An Associated Press story on Page 1 May 23, titled “New Hampshire envy wins a seat in Augusta,” demonstrates that Maine officials need to look a little deeper when they compare household incomes in the two states.

The story said: “New Hampshire residents earn about $7,000 more on average than their neighbors in Maine, which ranks as the poorest state in New England when it comes to personal income.”

Looking at a few statistics, a big reason for the large difference between Maine and New Hampshire incomes becomes apparent: It is New Hampshire’s proximity to Massachusetts.

Since the 1950s, thousands of Massachusetts residents have settled in southern New Hampshire, choosing to enjoy the Granite State’s cheaper housing and lower taxes. Enabled by the construction of I-93 and I-95, they commute long distances to well-paid jobs in Massachusetts.

The 2008 New Hampshire census shows that two eastern counties closest to Massachusetts — the counties where most of these commuters live — have the highest household incomes: Hillsborough County, $68,613, and Rockingham County, $75,425. These two counties undoubtedly inflate the state figure, which is $63,235.

Moving northward on the map, we see that household incomes in New Hampshire gradually decline and begin to resemble the median income in Maine ($46,419).

Note also that Maine’s highest income-earners ($54,626 per household) live in York County and some of them commute to jobs in the Boston area. So, Massachusetts prosperity has spread to neighboring states, including ours.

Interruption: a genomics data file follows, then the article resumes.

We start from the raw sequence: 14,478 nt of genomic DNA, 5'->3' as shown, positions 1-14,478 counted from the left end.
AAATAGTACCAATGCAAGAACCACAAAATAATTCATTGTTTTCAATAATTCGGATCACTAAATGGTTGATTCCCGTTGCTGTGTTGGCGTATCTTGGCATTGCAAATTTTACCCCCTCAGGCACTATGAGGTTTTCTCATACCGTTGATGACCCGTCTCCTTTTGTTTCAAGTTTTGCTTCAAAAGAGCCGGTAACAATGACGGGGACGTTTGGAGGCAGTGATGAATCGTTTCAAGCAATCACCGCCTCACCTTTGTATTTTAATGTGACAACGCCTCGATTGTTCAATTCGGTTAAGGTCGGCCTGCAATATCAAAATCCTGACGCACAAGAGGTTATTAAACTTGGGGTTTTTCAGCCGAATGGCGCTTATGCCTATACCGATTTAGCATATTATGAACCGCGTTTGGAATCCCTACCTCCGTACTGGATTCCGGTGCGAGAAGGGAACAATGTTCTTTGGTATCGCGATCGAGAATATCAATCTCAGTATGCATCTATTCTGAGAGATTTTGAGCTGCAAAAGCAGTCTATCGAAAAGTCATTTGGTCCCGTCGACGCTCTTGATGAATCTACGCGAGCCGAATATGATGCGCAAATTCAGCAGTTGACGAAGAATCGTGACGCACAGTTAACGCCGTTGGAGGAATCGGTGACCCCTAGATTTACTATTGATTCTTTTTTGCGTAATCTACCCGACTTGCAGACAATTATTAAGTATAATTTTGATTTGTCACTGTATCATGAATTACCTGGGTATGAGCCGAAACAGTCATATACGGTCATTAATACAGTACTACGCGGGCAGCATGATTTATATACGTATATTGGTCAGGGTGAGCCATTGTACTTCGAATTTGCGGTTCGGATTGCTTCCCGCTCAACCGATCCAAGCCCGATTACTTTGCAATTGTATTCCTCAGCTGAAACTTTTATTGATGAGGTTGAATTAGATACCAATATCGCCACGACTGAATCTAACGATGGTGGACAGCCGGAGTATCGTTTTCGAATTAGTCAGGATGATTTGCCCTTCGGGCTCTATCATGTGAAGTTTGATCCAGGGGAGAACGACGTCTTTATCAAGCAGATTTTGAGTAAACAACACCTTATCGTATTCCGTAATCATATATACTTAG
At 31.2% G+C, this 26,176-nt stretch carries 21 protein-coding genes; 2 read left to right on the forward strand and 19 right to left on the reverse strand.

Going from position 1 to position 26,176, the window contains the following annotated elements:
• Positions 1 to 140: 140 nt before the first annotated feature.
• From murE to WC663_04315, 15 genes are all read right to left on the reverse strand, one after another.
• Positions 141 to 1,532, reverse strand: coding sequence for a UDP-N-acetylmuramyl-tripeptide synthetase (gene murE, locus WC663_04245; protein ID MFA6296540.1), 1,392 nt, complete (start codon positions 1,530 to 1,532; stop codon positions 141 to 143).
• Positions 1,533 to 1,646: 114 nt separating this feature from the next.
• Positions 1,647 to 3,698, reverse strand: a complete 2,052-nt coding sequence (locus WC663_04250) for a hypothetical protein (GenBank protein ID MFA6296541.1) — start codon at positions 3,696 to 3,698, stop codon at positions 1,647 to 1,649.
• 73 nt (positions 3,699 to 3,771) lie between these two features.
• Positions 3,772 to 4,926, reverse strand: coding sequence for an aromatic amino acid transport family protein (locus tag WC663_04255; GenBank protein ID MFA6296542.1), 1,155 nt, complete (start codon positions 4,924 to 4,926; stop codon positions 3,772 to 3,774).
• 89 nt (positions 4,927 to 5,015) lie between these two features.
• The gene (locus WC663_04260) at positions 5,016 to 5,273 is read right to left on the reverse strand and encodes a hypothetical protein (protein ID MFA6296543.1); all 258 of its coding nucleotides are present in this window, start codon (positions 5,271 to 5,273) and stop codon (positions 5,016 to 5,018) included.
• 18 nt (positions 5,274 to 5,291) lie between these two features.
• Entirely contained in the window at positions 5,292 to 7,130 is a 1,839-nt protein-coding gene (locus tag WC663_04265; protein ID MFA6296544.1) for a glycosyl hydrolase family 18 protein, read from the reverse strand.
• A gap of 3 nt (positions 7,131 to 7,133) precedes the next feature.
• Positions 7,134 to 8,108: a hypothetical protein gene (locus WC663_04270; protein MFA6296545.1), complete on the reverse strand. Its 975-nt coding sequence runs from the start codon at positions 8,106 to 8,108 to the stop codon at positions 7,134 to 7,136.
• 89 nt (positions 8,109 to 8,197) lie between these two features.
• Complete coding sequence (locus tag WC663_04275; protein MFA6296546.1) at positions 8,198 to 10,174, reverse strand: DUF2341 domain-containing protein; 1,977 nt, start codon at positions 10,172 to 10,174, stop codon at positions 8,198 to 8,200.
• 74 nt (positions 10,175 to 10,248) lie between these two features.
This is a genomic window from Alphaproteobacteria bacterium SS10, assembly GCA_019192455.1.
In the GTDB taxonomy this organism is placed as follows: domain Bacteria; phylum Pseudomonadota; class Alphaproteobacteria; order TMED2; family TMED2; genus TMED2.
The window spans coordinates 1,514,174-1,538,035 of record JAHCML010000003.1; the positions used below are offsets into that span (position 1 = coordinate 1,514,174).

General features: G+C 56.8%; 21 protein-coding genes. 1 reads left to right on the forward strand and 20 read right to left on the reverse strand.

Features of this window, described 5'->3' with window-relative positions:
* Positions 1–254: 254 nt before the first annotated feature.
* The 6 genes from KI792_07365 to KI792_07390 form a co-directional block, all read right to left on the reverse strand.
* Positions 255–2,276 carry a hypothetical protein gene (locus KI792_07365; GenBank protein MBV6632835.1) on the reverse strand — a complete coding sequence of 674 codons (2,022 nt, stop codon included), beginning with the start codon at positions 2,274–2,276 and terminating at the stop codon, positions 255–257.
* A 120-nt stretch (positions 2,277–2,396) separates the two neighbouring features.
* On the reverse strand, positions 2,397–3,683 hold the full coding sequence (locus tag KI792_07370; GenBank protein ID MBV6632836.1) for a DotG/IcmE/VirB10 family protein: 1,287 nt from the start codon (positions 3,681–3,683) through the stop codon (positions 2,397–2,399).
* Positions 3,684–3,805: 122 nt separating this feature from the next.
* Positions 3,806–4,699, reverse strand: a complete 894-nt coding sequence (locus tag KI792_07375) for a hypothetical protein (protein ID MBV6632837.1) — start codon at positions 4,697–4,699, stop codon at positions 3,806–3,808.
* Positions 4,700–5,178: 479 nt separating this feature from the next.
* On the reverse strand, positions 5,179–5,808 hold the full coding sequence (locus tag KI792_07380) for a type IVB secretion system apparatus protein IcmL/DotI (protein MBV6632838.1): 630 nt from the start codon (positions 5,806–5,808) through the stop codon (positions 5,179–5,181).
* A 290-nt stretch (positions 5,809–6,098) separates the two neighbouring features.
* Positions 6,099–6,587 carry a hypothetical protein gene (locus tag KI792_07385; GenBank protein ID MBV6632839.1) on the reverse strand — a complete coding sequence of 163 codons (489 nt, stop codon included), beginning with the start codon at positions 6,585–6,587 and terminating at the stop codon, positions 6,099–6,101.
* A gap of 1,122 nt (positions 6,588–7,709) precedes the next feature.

Yes, we need to improve the Maine economy. But let’s not give undue praise to New Hampshire.

Russ Burbank

Lewiston

Limit campaign donations and cut pay of incumbents

As candidates start announcing their plans for political office, I am writing to make campaign reform suggestions.

Elections, on all levels, should last six months from beginning to end. This would force candidates to be better prepared and focus them on the real issues. The current 2-year-plus election campaign has gotten out of hand and is too costly to allow good, potential future candidates to enter a race.

Donations for campaign funding should be capped to a maximum of $1,000 for individual donors, and a maximum of $5,000 for corporate donors. No other outside funds can be used by candidates unless it’s their own personal funds.

A full accounting of all candidates’ monies received and disbursed must be made and published within 60 days of the election date. In this economy, it is difficult for those who don’t have a job to hear how many millions of dollars a candidate has raised.

In the end, the candidates are paying millions of dollars to “buy” themselves a job. Also, any candidate who has a salary paid by the taxpayers of this country should take a 30 percent reduction in salary during the campaign.

As a taxpayer, I am annoyed that I must continue to pay full salary to someone who’s already in office and not devoting their full attention to the job they were elected to do because they are out campaigning.